October 5, 2006

Baking an Action Movie

The Guardian

Matt Watson – 2 out of 5 Stars

Mix three cups of An Officer and a Gentleman, add a heaping dose of Top Gun, two quarts of The Perfect Storm, and a half pint of Bull Durham and you have the basic recipe for The Guardian. All that’s left is baking that mix for a 2006 movie audience and you’ve got instant action movie. Director Andrew Davis isn’t serving up anything we haven’t had before but like most deserts if you put good things in chances are it will taste okay.

In The Guardian, Kevin Costner stars as Ben Randall, Coast Guard rescue swimmer extraordinaire. Rescue swimmers are the guys that jump out of helicopters to save people whose ships have sunk or have otherwise been stranded. We quickly surmise that Ben is the best guy out there. He’s been there and done that. Ben is stationed in Kodiak Alaska and he spends most of his days freezing in the Bering Sea rescuing one hapless victim after another. Per standard Hollywood cliché, this is a tough and demanding line of work, hence it must take its toll on Ben’s marriage to Helen (Sela Ward). She’s moving out and Ben can’t see past his pride to see what’s wrong. Before they can patch things up, Ben’s crew has a brutal accident. In order to recuperate and get his head on straight, he’s reassigned to “A-School” the training program where fresh faced recruits attempt to become rescue swimmers.

The head of the class is Jake Fischer (Ashton Kutcher), a high school swimming champ who passed up multiple ivy league scholarships to jump out of helicopters for a living. He’s surrounded by the usual group of military recruits, including the muscle-bound jerk, the timid outsider, and the lone female. Randall’s methods of teaching are a little unorthodox and after a little head butting with the schools regular instructors he settles in to make or break his recruits. You know where the movie is going from here. Jake meets a local girl and they fight their feelings for each other, Jake rebels against Ben’s authority, Ben fights back and the movie follows the setup perfectly. While it’s all standard fare, there is one good bar scene with Jake and Ben that the film can call its own.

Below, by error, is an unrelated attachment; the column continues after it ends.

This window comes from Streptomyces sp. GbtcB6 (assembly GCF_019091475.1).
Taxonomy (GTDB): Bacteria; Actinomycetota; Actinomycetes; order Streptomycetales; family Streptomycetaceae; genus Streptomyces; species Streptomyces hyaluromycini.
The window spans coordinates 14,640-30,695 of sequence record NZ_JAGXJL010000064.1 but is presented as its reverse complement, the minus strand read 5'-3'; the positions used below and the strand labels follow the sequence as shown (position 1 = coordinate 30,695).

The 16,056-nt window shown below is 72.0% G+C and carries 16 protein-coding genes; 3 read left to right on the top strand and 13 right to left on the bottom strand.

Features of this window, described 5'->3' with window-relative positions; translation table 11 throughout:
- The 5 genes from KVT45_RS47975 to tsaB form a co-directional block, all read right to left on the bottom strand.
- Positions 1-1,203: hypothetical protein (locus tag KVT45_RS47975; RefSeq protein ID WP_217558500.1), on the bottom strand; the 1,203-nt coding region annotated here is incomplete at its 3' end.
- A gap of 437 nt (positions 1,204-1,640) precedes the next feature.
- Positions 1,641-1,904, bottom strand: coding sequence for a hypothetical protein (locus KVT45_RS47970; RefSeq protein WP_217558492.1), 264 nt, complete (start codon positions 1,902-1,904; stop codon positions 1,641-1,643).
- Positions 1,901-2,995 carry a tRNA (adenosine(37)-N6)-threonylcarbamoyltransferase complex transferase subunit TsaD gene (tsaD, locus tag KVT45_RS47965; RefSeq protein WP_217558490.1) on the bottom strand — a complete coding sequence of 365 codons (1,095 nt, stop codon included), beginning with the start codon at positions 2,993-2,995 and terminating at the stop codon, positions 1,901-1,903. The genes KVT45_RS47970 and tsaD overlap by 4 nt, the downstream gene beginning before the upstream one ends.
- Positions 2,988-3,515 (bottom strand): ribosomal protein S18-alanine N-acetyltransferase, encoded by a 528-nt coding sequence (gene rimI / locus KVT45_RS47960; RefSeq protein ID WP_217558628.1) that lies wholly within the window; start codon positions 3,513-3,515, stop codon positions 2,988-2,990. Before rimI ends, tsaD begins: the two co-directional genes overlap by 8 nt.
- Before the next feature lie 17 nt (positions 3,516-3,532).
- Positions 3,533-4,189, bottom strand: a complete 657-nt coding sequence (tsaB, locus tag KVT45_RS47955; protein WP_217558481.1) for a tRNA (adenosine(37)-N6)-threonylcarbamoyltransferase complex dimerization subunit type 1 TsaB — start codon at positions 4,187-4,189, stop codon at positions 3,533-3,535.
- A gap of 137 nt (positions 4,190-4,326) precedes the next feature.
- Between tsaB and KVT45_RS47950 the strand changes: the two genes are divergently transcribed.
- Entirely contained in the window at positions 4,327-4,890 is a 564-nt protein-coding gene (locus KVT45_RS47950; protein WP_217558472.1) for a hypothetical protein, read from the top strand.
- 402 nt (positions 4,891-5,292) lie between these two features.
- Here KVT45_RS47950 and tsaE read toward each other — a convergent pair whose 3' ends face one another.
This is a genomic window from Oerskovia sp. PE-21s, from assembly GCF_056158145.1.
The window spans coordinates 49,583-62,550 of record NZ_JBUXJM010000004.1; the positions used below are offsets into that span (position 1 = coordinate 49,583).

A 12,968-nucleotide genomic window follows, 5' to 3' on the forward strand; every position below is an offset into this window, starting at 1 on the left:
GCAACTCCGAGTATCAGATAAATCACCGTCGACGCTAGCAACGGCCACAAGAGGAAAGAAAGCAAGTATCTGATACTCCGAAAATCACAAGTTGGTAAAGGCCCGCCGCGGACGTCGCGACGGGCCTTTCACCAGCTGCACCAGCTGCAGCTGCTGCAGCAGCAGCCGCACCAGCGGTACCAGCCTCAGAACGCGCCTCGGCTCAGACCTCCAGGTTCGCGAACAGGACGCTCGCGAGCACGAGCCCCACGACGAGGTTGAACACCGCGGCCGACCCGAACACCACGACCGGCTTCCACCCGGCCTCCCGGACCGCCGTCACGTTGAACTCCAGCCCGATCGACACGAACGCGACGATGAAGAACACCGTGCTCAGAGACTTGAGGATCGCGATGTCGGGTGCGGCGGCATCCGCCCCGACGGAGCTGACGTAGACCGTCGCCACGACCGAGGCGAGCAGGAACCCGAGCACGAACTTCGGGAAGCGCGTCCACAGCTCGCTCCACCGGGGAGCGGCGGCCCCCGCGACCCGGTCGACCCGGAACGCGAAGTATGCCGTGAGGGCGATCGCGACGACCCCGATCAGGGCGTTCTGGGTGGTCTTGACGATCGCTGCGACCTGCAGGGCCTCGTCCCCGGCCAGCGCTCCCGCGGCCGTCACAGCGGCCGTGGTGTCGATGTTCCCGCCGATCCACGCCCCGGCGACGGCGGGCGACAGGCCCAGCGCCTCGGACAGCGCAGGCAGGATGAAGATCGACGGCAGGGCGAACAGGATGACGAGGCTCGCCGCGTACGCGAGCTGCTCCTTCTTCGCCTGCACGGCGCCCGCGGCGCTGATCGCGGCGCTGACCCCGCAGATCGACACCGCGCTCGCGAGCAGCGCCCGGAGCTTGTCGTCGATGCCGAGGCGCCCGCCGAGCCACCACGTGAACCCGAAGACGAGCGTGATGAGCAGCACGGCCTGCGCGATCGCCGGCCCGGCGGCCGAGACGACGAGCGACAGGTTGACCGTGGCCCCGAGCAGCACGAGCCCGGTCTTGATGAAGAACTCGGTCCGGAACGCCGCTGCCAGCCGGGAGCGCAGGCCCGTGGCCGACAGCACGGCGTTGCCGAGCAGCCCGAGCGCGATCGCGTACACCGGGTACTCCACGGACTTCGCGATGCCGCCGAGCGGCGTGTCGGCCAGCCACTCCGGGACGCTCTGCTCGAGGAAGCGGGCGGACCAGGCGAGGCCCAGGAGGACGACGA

While the film really is a bunch of clichés pulled together, it is well executed. Costner plays the aging hero really well. He finally has the face and experience to go with the gravitas that he’s had since Dances with Wolves. It’s not a stretch to think his Ben really has seen it all. He and Kutcher play well together and Kutcher manages to keep his characters bravado under control. We know Jake is the best recruit, but Kutcher makes him sympathetic enough that we don’t immediately root against him. Along with the performances, we’re treated to the usual training montages that are Hollywood required for any movie that shows sports or the military. The MTV style cuts and editing is a little annoying at first but you get used to it after awhile. In contrast the scenes on the ocean are well done and they have a palpable sense of danger that helps underscore the real danger of this line of work. It's too bad the plot doesn't have the same effect.

Sometime in the past a Hollywood producer decided that the best way to make movies was to rehash things that had already been successful. If it worked the first time it should work again right? Hence every now and again we get an original premise that never strikes out on its own. The Coast Guard is uncharted territory as far as movies go so it’s a shame that all we got was An Officer and a Gentleman in a wetsuit. All and all, the Guardian is a decent action movie that is probably best enjoyed by fans of the films that it borrows from.

1 comment:

Nate said...

People who love a good 80s-style training montage will find this the sort of thing they like.